I have absolutely no regrets about the experience, only to say that I am wiser and poorer because of it , but I've ended up with some real gems. I have absolutely no stake in Anapeach Loudspeaker Restoration, but I would not hesitate to use their services again, to the extent that I am now considering having my other pair of later Mk1 Linn Kans tested by them. 

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22 minutes ago, Zappa said:

In conclusion, I've shelled out £708.96 for something I paid £320 on ebay, which is 38 years old. I don't expect any pair of Kans aged 38 years will fair any better than the ones I bought, unless you are extremely lucky. So be careful what you buy on Ebay and don't be surprised if you have to pay out some more money to bring them up to spec. Would it be easier just to shell out £649 on a brand new pair of say Kef LS50, sure it would, but I have a pair of those too and can tell you that I prefer the sheer musicality of the Kans. I'm not saying the Kans are better bye the way, only that I prefer them. Taste after all is personal.

I have absolutely no regrets about the experience, only to say that I am wiser and poorer because of it , but I've ended up with some real gems. I have absolutely no stake in Anapeach Loudspeaker Restoration, but I would not hesitate to use their services again, to the extent that I am now considering having my other pair of later Mk1 Linn Kans tested by them. 

That's great you were able to do that. It's my big concern with buying second hand - the hassle factor. 

The converse worry with buying new is: will there be anyone around to maintain them in 38 years' time?  E.g. will your Kef's last that long? I get the impression that the skills needed to maintain hifi are becoming rarer.

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Nothing 38 years old is 'as new', you should expect that surely?

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https://www.hifiwigwam.com/forum/topic/145773-speaker-life/

Do speakers wear out with time?, know the crossovers contain capacitors which do deteriate over time

Just wondering 

@daveyu You might want to read this thread ...

 

Edited by Rayymondo
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Super Wammer

That’s quite a result given you love the result.  I’d been wondering, as I read, that it might have ended badly!  

I’d love to hear them. Back in the day I did hear Kans a couple of times but I thought they were dreadful. I’ve no idea what version they were, and I can’t recall what amplifier was being used, so it’s not a very dependable recollection.  But then I never really got LS3/5as either, so maybe I was prejudiced at the start, and they were certainly nothing like Rogers or Hartwell!

Edited by Nopiano

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I picked up a pair for £10 in the local classifieds some years back, the seller had no idea what they had, “given them by a friend but never used them”. I thought they were great but subsequently sold them on here for sub £200, didn’t know what I had....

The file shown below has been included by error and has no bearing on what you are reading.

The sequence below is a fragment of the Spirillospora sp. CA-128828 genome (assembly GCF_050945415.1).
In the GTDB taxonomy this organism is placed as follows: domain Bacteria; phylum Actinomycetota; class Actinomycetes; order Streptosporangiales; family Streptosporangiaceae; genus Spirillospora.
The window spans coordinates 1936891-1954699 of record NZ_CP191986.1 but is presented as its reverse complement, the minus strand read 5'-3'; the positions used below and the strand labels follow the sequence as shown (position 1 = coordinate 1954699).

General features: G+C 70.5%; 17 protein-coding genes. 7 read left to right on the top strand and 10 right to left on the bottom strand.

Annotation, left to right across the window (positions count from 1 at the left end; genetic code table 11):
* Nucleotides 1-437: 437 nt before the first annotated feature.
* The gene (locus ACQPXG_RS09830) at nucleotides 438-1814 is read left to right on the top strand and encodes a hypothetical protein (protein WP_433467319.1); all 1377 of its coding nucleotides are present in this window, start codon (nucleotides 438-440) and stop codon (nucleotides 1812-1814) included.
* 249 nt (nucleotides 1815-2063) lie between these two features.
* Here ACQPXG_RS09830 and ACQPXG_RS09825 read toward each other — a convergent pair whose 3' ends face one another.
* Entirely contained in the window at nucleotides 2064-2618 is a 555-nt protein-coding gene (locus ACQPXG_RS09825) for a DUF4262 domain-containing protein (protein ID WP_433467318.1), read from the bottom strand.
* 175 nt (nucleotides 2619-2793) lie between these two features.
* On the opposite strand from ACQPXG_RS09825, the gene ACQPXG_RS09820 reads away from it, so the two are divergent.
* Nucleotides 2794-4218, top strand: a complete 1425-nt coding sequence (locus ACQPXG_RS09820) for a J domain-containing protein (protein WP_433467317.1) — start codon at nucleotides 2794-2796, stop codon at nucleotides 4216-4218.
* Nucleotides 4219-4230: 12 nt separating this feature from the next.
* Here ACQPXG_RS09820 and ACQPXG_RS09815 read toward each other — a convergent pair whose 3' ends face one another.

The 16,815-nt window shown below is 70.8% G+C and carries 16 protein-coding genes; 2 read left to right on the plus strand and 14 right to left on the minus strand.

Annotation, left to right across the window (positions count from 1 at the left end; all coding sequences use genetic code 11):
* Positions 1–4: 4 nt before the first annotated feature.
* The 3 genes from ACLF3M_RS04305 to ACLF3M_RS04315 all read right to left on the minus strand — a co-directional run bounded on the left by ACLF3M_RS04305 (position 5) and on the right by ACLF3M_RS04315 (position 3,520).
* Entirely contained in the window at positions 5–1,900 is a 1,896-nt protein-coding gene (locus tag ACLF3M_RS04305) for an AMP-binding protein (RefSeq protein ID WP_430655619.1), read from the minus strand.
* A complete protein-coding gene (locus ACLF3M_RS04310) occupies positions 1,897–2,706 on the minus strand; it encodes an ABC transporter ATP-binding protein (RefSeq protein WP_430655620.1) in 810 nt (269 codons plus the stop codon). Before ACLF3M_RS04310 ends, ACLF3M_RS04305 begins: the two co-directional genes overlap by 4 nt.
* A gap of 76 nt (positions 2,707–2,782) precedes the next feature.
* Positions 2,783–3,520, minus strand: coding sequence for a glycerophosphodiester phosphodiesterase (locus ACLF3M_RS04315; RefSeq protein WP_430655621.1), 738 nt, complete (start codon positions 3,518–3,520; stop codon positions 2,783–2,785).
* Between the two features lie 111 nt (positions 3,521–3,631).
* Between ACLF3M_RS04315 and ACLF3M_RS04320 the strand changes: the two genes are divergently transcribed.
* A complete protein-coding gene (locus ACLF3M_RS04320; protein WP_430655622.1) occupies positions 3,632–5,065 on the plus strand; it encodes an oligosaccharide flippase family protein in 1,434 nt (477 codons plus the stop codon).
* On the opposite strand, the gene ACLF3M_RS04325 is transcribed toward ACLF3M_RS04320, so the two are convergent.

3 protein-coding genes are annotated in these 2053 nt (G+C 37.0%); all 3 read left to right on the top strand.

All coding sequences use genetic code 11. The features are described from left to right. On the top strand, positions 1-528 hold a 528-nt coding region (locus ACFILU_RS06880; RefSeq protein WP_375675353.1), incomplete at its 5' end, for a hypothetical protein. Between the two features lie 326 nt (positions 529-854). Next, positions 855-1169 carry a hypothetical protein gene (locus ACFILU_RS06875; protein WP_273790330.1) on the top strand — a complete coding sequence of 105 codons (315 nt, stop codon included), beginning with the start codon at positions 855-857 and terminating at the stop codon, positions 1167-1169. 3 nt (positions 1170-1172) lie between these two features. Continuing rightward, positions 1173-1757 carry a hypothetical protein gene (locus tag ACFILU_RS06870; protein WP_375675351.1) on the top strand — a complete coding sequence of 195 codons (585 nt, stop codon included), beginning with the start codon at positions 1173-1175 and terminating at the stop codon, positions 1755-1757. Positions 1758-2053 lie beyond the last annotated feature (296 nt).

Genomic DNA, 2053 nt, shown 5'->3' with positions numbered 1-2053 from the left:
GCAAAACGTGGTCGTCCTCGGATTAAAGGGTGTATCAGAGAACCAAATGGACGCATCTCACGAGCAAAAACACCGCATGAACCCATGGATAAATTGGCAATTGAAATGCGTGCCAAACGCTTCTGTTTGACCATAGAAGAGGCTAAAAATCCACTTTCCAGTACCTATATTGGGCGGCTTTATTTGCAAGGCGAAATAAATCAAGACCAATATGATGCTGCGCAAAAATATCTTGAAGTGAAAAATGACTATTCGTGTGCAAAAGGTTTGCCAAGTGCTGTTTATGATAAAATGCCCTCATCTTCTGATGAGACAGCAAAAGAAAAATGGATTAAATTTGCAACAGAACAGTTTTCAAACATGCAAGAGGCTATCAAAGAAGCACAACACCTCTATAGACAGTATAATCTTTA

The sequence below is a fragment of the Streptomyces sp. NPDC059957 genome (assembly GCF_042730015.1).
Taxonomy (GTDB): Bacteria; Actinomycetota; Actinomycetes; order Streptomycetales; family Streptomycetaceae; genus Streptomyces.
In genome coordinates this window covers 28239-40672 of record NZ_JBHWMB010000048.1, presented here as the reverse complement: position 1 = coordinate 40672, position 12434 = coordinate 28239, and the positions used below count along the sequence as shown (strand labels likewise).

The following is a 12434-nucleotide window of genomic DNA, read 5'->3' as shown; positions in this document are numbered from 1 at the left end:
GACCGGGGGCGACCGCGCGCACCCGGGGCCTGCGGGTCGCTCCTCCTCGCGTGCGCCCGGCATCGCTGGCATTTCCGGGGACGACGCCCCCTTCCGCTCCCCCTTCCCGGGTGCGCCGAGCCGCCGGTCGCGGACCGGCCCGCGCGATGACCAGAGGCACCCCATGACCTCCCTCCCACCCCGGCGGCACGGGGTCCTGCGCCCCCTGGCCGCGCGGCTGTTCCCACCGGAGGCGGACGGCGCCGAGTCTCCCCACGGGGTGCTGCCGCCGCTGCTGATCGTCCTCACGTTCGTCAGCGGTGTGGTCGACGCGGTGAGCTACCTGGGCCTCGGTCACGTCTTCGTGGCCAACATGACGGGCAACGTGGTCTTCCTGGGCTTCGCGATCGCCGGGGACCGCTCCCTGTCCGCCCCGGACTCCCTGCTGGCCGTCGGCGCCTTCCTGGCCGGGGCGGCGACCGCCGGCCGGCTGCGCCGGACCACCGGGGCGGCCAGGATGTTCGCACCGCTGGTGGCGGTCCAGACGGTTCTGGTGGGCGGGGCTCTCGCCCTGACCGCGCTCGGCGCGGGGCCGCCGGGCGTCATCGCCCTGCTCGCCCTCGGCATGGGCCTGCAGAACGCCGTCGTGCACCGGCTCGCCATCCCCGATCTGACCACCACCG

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Worn driver surrounds seem to be a not uncommon cause of this type of resonance problem.   I have had similar problems with a couple of pairs of Rogers. 

A good practice is to use a system tuning  / test disc with some low frequency material.  I use a cd that was given free with HFC many years ago.  I think it was produced by isotek and  includes a low frequency torture track. 

Any surround problems will be quickly revealed as the cone movement will not be  properly controlled setting up unpleasant resonances.

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At least you have, probably, the best sounding Kan's in the world. lol

I loved my mk1's. Had 'em for 12 years - from new.

As for changing caps - I re-capped my younger Proacs 3 years ago. A couple were out of the 20% spec and it made a massive difference.

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8 hours ago, jamster said:

That's great you were able to do that. It's my big concern with buying second hand - the hassle factor. 

The converse worry with buying new is: will there be anyone around to maintain them in 38 years' time?  E.g. will your Kef's last that long? I get the impression that the skills needed to maintain hifi are becoming rarer.

I doubt there will be any/many hi-fi repairers or knowledgeable dealers around in even 19 years time let alone 38.  In my limited experience they're in their mid 50's + already, like the vast majority of their customers, and so will have hung up their boots by then.  Not much evidence of this hobby transcending the generations downwards.  Most of us started in our 20's, don't suppose many in their 20s now are even familiar with the expression hi-fi (or those now in their 30's or 40's) - they just use their phone and a smart speaker.

Edited by Paul_N
2 small typos